By Tanya Decendario
MARTINEZ, CA – Although accused of attacking several people, the court here in Contra Costa County Superior Court last week granted the release from jail of a homeless man who could not afford to pay any bail at any amount.
Michael Stafford entered a “not guilty” plea to his assault charges, and was released from custody without bail because he “lacks financial resources to pay for bail” said the public defender’s office.
Stafford was involved in an altercation with two other homeless individuals. He allegedly inflicted injury to one victim, causing him to bleed out of his mouth and chin, and then is accused of verbally threatening the other victim by claiming he would kill her.
Stafford’s public defender appeared in court through a 977 waiver (Penal Code section 977 allows a defendant to waive appearance in court). He moved for Stafford’s release through OR (release on his own recognizance, and defendant does not have to pay bail).
He explained Stafford’s lack of housing and inability to pay for bail.
Deputy District Attorney Lindsey Williams immediately objected to the OR request, noting, “The charges in this case are very serious and I looked at Mr. Stafford’s criminal history and it’s pretty lengthy,” she said.
She reported the defendant’s past convictions of burglary, DUI, and resisting arrest, arguing, “I think the conduct and his criminal history and the case that he is a danger to society … I do not believe that he should be OR’d.”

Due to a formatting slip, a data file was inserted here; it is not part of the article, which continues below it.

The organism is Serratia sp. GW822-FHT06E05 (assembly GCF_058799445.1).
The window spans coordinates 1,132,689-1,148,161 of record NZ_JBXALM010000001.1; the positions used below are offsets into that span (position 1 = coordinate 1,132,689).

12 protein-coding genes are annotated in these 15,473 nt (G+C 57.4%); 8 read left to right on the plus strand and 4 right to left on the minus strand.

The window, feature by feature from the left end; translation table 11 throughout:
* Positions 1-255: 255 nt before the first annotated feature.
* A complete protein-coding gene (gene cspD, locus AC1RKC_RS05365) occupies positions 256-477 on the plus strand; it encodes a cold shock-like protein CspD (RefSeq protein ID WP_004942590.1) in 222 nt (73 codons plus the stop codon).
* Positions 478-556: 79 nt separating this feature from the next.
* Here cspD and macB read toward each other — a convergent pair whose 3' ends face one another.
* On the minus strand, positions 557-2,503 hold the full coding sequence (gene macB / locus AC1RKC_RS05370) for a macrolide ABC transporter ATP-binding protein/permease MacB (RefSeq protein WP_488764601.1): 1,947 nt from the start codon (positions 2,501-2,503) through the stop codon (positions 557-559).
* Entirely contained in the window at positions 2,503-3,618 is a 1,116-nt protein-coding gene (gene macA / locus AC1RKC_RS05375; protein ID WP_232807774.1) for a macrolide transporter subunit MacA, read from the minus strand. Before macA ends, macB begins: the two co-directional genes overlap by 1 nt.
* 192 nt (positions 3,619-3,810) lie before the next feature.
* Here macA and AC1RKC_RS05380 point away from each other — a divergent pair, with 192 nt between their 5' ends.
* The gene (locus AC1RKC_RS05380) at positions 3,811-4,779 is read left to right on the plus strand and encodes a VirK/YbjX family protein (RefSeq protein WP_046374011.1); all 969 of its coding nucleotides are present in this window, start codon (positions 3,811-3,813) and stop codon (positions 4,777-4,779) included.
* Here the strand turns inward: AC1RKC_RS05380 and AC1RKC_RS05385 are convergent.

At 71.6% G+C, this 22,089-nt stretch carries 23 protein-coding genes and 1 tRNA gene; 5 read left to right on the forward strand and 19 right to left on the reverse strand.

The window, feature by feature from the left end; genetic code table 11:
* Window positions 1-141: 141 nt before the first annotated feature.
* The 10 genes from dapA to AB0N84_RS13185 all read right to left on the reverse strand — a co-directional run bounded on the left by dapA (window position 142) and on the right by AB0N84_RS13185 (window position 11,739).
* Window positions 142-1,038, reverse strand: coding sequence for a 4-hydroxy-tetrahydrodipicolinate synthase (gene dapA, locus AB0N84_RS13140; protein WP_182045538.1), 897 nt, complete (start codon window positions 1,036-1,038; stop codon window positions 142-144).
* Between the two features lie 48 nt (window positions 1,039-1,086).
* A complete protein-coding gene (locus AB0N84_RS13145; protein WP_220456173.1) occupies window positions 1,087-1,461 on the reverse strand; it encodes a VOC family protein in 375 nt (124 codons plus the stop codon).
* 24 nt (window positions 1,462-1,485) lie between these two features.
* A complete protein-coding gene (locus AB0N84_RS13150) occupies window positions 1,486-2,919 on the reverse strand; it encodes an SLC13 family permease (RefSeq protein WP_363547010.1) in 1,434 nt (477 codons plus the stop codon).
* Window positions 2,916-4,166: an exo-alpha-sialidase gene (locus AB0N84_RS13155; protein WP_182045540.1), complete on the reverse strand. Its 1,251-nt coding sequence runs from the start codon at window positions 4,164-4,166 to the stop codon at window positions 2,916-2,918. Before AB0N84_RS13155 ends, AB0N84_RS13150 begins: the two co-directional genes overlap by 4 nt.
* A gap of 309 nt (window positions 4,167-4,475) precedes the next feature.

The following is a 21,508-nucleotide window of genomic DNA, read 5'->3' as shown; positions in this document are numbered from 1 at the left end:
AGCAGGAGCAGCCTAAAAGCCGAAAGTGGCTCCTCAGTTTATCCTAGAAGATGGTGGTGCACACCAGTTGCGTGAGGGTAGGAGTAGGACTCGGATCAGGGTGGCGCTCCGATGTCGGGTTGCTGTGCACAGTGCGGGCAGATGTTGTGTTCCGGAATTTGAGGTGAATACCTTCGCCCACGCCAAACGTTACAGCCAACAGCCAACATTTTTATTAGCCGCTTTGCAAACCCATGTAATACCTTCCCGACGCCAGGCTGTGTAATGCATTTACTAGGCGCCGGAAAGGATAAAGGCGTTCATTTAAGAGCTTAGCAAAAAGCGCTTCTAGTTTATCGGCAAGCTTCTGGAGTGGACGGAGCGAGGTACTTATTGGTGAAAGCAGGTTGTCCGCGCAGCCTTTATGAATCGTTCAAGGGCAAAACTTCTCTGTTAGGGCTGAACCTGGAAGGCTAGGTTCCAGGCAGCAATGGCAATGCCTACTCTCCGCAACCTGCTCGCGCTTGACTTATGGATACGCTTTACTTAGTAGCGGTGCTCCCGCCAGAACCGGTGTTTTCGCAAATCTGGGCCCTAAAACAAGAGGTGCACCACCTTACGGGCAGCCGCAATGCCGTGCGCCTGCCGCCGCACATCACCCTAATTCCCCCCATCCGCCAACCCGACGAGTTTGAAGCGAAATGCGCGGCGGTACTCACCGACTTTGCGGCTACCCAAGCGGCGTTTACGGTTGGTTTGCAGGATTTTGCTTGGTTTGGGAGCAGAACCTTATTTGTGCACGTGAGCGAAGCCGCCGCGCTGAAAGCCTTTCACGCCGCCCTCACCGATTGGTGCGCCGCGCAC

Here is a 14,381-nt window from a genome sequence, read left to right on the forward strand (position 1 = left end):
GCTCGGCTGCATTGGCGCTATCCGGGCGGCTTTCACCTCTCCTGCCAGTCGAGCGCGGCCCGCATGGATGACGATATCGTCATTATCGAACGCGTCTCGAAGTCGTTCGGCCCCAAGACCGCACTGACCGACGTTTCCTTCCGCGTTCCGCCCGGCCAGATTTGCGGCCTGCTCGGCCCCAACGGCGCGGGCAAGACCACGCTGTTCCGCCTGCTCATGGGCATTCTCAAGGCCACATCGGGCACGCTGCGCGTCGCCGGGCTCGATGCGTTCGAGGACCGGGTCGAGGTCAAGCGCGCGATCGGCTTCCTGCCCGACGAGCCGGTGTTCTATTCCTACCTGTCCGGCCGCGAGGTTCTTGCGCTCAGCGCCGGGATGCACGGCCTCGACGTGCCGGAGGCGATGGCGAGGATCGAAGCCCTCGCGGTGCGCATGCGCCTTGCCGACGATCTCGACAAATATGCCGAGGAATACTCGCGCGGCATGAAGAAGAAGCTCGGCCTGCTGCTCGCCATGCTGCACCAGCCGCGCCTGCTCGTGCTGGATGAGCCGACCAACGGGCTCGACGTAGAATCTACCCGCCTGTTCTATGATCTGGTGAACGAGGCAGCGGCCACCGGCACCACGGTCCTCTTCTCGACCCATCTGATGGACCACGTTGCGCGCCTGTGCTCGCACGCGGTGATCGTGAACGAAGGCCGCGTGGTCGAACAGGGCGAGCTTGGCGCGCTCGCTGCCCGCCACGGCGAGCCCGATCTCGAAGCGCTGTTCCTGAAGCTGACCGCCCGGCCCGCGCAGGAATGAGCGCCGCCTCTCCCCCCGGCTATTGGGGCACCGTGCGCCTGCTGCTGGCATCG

Upon hearing DDA Williams’ objection, Judge John Devine inquired about the facts of the case.
Apparently, according to the DDA, Stafford and the two victims lived in the same campsite, and supposedly, without the approval of the alleged victims, Stafford sat in one of their chairs. When they discovered he was sitting in their chair and asked why, “Mr. Stafford got up, punched one of the victims in the face,” the DDA said.
Then, said the DDA, “Mr. Stafford then picked up a chair and swung it at that same victim… and hit him with that chair.”
This incident caused the other victim to run down to a car, get inside and lock the door. The prosecutor said Stafford then followed her to the car and yelled that he’s going to kill her, leaving the victim terrified.
Teh public defender repeated his request for OR, explaining Stafford is homeless and has not been able to find work due to COVID-19.
Defense counsel acknowledged the events as truthful and stated, “Yes, he is homeless. Yes, he is dealing with other people who are also homeless. Believe it or not this is how life is when you’re homeless, you don’t really get along with people you come across.”
He reassured the judge that “they don’t hang around each other, they just happen to come across each other. As far as I know, my client is homeless and I don’t know anything else, and that I don’t understand why they would come into contact with each other.”
Judge Devine granted Stafford OR release, and agreed to issue a protective order so the defendant will not be in contact with the victims.
Stafford’s pretrial conference is set for April 19 via Zoom.
Tanya Decendario is a third-year student studying Legal Studies at UC Berkeley. She is originally from Sonoma, CA, but currently resides in Albany, CA.
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